Keats House refurbishes its displays with more Keats treasures on show to the public

By William Axtell | 29 May 2015

More precious artefacts from the most romantic of Romantic poets go on display at Keats House in Hampstead

A small painting of a fashionable 19th century woman.
Poignant artefacts include this watercolour miniature of Fanny Brawne© Courtesy The City of London, Keats House, Hampstead
Keats House has overhauled its museum space, displaying for the first time many iconic manuscripts and artefacts illustrating the life of English poet John Keats

Keats lodged in the Hampstead house between 1818 and 1820, where he wrote his most famous poetry and met his soulmate Fanny Brawne.

“We’ve got an amazing collection of manuscripts and books which belonged to Keats,” says curator Vicky Carroll.

a photo of an open handwritten manuscript
Keats' Medical Notebook© Courtesy The City of London, Keats House, Hampstead
Two books stand out. The first is a medical notebook from Keats’ time as a medical student.

“He was a good student,” says Carroll. “He passed his exams first time.”

The notebook reveals Keats had exquisite handwriting, accompanied by contemporary pieces of medical paraphernalia. On loan from the Science Museum, they include forceps, a bone saw and a jar for leeches.

a photo of the frontispiece of a old book with an inscription
Keats' copy of Milton's Paradise Lost© Courtesy The City of London, Keats House, Hampstead
The museum is also displaying Keats’s copy of John Milton’s Paradise Lost. Milton was one of the most important influences on Keats, especially during his early years, and one can well imagine how much this little book was thumbed through and loved.

Keats did more than write poetry at Keats House. He also fell in love with the girl next door, Fanny Brawne.

He described her as “beautiful and elegant, graceful, silly, fashionable and strange” but any lasting happiness was not to be. Marriage was thwarted first by his financial problems and then by the tuberculosis which eventually killed him.

a photo of a wax sealed handwritten letter
Keats' last letter to Fanny Brawne, writtne from his deathbed in Rome© Courtesy The City of London, Keats House, Hampstead
The museum has put on display two beautiful objects which tell of Keats and Fanny’s courtship. First is a love letter, written in March 1820, when Keats was parted from his love by confinement to his sick bed. In it, he speaks of how he holds Fanny’s lips the “dearest pleasure in the universe”.

Perhaps even more personal is the engagement ring he gave to Fanny.

“Keats and Fanny had their own secret arrangement and Keats gave this ring to Fanny,” says Carroll.

A thing of beauty, though one befitting a poor poet’s pocket, the purple almandine-set ring stayed on Fanny’s finger until the day she died.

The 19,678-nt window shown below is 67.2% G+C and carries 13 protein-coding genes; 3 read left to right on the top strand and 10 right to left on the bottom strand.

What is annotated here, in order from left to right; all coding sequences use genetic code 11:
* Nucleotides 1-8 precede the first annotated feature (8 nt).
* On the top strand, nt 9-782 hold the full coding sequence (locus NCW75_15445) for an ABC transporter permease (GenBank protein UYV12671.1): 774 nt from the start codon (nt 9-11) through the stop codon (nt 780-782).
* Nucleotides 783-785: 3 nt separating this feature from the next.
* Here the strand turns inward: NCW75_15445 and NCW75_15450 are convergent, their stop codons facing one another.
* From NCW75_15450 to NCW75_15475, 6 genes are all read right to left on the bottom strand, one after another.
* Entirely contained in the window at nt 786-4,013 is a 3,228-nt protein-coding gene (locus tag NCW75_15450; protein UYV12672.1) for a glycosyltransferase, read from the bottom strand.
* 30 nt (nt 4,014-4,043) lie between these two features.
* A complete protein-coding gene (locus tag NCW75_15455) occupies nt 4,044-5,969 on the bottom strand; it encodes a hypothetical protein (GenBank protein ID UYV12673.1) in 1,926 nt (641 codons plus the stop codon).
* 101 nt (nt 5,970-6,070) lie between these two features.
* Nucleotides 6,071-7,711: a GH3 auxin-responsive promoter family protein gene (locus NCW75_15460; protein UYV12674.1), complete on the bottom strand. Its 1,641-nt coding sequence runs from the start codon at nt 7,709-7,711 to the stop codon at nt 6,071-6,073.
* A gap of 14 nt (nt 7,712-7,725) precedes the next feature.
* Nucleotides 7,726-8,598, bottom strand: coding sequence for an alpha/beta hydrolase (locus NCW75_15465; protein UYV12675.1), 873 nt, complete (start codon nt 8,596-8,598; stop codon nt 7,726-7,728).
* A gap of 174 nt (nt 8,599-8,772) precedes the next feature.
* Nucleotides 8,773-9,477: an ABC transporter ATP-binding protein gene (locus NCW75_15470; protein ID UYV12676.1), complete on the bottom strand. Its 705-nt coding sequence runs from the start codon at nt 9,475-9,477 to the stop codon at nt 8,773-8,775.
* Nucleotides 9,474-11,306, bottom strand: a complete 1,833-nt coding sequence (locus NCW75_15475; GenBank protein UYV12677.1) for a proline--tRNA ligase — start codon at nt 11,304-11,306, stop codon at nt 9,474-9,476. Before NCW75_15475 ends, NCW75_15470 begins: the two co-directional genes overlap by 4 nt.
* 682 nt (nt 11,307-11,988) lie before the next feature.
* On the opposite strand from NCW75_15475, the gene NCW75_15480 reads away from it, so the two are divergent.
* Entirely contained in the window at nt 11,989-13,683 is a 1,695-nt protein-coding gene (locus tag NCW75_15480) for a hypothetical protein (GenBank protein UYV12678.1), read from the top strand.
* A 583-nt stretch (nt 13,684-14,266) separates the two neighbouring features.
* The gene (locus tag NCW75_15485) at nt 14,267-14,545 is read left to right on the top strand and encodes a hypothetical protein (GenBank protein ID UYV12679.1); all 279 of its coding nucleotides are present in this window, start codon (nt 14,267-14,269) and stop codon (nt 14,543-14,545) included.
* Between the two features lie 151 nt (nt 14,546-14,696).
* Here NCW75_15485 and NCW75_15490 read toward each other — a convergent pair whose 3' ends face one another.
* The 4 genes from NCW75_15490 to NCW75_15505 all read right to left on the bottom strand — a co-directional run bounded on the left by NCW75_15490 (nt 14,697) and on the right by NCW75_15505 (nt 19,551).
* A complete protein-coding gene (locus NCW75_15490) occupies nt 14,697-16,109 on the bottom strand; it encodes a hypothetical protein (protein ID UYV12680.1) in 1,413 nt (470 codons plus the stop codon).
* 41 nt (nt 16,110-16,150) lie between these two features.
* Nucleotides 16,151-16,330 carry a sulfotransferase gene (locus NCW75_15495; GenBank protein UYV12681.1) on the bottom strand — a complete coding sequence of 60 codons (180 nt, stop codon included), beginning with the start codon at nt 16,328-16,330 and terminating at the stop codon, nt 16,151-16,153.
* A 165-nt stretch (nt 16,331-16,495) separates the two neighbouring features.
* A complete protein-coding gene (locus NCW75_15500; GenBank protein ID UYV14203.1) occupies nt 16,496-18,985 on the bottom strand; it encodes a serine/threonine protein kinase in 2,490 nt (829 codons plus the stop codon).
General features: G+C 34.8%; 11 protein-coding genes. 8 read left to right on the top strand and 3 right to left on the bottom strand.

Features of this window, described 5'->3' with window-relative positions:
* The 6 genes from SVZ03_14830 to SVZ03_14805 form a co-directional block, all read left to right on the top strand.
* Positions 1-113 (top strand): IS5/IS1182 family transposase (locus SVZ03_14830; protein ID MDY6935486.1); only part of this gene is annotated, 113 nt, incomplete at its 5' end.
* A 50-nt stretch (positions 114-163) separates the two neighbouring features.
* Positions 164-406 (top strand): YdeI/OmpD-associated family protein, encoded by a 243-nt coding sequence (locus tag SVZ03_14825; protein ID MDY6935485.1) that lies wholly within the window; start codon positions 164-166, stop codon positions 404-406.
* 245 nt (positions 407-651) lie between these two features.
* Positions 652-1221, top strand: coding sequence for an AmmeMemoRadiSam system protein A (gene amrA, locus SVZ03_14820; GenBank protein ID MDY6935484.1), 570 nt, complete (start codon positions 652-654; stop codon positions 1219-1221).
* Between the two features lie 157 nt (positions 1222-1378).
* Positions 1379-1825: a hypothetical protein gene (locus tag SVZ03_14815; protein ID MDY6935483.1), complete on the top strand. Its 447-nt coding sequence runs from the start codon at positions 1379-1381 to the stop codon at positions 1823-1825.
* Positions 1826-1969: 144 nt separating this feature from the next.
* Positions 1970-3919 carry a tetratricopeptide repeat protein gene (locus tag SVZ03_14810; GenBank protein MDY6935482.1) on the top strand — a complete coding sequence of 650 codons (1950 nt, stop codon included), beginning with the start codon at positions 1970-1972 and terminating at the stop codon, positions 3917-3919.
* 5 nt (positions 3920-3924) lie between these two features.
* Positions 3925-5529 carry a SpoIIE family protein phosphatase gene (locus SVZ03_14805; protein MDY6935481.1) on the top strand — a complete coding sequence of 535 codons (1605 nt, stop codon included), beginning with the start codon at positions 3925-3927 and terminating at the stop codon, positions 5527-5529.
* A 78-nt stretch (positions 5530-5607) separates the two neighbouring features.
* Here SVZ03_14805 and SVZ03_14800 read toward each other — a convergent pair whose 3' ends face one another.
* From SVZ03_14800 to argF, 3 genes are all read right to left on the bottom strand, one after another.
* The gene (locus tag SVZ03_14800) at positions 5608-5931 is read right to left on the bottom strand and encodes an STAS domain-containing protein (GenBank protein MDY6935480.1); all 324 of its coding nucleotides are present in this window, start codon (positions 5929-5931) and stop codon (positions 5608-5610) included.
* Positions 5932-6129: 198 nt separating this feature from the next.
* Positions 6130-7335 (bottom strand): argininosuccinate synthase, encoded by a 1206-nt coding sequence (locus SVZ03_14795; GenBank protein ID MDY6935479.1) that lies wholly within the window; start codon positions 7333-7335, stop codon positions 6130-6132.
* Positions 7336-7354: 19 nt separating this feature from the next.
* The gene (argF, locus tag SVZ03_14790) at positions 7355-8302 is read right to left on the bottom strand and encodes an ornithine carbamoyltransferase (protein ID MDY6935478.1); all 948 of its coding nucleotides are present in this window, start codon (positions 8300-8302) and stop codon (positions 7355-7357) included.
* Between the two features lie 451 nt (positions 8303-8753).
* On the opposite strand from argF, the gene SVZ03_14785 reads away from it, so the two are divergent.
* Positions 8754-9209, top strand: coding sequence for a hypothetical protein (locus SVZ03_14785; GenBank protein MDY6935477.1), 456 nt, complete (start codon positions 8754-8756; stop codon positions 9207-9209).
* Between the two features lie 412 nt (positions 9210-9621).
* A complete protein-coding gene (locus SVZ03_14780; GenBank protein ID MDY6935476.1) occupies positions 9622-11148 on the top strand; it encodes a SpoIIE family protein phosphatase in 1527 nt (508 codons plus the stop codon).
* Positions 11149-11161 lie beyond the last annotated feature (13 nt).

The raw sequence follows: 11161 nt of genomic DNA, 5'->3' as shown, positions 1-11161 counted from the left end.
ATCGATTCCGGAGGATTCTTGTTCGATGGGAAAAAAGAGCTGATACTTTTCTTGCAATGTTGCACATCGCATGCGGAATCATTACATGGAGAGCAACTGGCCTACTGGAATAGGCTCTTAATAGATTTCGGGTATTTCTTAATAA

The ring and letter are arranged sensitively in a case also containing a watercolour miniature of Fanny and a little beadwork bag of her own creation.

a photo of a ring with a purple stone
Fanny Brawne's engagement ring© Courtesy The City of London, Keats House, Hampstead
A final aspect explored by the new exhibits is that of Keats’ death and legacy.

“As his consumption became worse his friends decided to send him to Rome,” says Carroll.

Joseph Severn, a painter, accompanied him to the city and nursed him until his death on February 23 1821. Thereafter, he dedicated himself to preserving Keats’s memory.

Two objects of Severn’s are particularly fine. One is a brooch he had commissioned in memory of the poet. Inside is a golden lyre, strung delicately with strands of Keats' hair. Also on display is a large oil painting showing Keats sitting on Hampstead Heath, distracted from his reading by the song of the nightingale which would go on to inspire his Ode to a Nightingale.

a painting of John Keats seated by a coastal woodland with moon shining through the trees
Quintessential Romanticism© Courtesy The City of London, Keats House, Hampstead
Outside of simply displaying new and wondrous objects connected to the poet’s life, Keats House has carefully considered how to use them to illustrate his life, his poetry and his relationship with Fanny.

The rooms are themed, from the room celebrating his work and influence on Pre-Raphaelite painters to the bedroom focussing on his illness and death.

Emphasis has also been placed on engaging the audience interactively with Keats’ life. A copy of Keats’ face mask allows visitors to touch him (as they are reputedly inclined to do) and the basement features opportunities to dress up in period costume and read extracts of his poems painted on the walls.

  • The Keats Festival 2015 is on until June 7 with performances, talks, films, workshops and family activities, and the chance to meet the new Poet in Residence, Michael Rosen. Visit the festival website for more.

a photo of a Georgian-era parlour
Keats House, John Keats' Parlour© The City of London, Keats House, Hampstead
a photo of a white, two-storey Georgian House framed by the leaves of a tree
Keats House in leafy Hampstead© Courtesy The City of London, Keats House, Hampstead
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Latest comment: >Make a comment senses go numb every time I think of John Keats; his poetry and a tragic life. He died young exhibiting love of highest emotions of the highest level.. "Keats eternal"
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